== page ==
Trekkopje cemetery.
Trekkopje cemetery. Commonwealth War Graves Commission

Death is a lonely business, but often graveyards are crowded places. This week, we’re remembering some of the loneliest graves in the universe—places of particular isolation, melancholy, and beauty.

Early in the morning on April 23, 1915, the 2nd Kimberly Regiment of the South African Army left Swakopmund, a city on the west coast of southern Africa. After stopping for breakfast, they reached their destination—Trekkopje, where a new railway was being built and needed protection. Earlier that year, South African forces, allied with the British, had invaded German South West Africa—now Namibia—and were fighting to control the territory.

On April 26, the German forces, determined to cut off their enemies’ supplies, bombed the train tracks north of the camp and started shelling the Allied forces. The South African soldiers fired back from the trenches they’d dug, and swung at the Germans with a fleet of nine armored cars, equipped with machine guns.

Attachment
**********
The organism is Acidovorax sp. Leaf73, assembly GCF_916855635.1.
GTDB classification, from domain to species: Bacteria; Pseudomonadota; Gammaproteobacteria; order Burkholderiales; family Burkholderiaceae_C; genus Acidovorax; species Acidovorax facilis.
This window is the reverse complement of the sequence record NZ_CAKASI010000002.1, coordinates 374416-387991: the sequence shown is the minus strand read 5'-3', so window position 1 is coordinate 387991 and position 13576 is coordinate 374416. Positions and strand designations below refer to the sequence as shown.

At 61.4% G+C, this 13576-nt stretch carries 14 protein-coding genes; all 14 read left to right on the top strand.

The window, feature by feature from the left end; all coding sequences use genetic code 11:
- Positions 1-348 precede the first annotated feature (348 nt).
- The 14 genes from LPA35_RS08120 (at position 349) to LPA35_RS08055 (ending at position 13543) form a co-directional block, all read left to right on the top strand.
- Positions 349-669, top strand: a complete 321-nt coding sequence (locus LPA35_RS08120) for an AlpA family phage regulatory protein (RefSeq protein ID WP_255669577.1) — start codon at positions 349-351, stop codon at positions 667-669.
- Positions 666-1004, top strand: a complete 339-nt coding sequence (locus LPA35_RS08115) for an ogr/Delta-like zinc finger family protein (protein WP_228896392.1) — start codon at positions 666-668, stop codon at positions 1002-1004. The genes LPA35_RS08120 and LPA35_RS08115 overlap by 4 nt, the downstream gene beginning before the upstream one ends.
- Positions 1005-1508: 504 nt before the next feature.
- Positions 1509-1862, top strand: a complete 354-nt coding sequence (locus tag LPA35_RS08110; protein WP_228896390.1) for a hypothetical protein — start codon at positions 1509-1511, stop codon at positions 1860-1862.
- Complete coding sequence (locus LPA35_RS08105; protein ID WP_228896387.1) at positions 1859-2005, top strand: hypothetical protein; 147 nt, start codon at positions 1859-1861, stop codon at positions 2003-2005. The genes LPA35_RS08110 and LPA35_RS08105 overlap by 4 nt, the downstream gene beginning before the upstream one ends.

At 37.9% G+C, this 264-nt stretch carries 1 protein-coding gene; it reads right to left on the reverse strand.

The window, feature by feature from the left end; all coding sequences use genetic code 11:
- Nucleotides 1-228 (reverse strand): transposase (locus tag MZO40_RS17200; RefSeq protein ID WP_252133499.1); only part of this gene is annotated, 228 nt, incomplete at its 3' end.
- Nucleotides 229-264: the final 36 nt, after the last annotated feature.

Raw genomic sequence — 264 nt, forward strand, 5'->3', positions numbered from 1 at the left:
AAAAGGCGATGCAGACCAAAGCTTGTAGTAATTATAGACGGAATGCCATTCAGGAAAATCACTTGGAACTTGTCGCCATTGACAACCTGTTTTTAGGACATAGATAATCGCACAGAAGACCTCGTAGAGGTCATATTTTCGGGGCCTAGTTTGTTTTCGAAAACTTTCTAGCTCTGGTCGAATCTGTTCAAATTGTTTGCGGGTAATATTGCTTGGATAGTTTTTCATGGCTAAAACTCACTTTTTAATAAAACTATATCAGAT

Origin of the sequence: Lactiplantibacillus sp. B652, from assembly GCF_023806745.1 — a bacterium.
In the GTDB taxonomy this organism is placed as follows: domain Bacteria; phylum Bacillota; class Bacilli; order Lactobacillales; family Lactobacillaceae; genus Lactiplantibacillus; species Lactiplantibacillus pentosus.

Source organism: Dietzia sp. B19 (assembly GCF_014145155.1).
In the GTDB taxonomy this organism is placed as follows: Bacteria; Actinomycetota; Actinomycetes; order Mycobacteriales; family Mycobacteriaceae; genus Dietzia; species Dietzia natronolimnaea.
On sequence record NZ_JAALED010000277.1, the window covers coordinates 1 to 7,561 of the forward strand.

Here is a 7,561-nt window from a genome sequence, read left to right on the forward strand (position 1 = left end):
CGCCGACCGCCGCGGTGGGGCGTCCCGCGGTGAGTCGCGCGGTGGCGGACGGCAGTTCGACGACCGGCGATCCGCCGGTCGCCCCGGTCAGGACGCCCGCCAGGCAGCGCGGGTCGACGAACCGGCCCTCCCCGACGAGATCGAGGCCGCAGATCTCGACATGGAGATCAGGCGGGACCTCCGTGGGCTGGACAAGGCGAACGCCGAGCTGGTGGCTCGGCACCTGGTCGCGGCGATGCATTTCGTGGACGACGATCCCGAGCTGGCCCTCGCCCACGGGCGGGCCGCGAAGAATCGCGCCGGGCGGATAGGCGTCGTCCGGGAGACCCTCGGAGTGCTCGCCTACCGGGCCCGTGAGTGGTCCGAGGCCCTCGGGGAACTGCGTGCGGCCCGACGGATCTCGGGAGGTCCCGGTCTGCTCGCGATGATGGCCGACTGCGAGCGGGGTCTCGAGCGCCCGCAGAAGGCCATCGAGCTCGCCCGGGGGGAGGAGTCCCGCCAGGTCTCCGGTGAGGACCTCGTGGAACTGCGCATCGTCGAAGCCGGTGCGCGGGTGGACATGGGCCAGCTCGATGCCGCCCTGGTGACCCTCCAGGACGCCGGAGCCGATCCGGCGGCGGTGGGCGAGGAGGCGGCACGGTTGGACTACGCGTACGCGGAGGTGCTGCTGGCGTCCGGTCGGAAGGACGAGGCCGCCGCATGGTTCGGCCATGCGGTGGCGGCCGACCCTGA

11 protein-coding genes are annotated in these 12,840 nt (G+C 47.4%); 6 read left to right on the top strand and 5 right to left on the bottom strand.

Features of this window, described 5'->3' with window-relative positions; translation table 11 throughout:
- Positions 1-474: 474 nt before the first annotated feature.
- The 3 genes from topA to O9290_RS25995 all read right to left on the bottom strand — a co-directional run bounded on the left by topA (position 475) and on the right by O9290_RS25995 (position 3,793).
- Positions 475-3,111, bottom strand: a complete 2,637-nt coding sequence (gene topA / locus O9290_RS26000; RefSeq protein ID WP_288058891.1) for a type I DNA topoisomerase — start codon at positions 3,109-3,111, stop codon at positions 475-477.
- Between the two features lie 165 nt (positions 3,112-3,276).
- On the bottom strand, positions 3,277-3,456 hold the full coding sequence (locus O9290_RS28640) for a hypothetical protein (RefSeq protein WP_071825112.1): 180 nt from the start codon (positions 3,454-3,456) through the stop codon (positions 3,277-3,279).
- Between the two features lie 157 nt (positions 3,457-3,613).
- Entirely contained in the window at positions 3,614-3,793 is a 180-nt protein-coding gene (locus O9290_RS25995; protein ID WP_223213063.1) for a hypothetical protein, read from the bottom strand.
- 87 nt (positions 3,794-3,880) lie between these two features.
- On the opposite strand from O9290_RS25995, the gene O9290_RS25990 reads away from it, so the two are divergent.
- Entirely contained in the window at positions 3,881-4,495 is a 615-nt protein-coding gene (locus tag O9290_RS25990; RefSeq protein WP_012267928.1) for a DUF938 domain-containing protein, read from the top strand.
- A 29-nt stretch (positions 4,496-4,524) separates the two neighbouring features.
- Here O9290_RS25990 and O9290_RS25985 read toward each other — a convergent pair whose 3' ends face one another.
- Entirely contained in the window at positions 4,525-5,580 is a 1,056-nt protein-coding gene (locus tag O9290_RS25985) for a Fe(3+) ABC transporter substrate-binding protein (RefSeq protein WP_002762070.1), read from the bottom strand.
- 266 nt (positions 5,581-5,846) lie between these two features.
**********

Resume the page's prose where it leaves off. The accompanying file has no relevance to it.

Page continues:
The train station, long since abandoned.
The train station, long since abandoned. Louise Kapp/CC BY-SA 4.0

This was one of the most important battles of the South West Africa campaign, and after hours of fighting, the Germans retreated. The South African forces had numbered around 1,500, and 16 of them died. They were buried in a small cemetery just north of the railway line. The German forces never recovered from their defeat and kept giving up territory, until they surrendered later that summer.

Once, there was a railway station near the small military cemetery, created after the Trekkopje battle. That station has been abandoned and destroyed, but the cemetery still stands, cared for by the Commonwealth War Graves Commission.

The Trekkopje cemetery has been called the “most isolated cemetery in the Commission’s care” and is among the smallest Commonwealth war cemeteries anywhere in the world. It’s a small patch of land in the middle of the desert, miles from the nearest town. The sign for the Trekkopje station is weathered, but the graves are neat and well cared for. It’s a lonely reminder of a time when the colonial influence of countries in Europe spread throughout the world, leading people to live and die for struggles between powerful people in faraway places.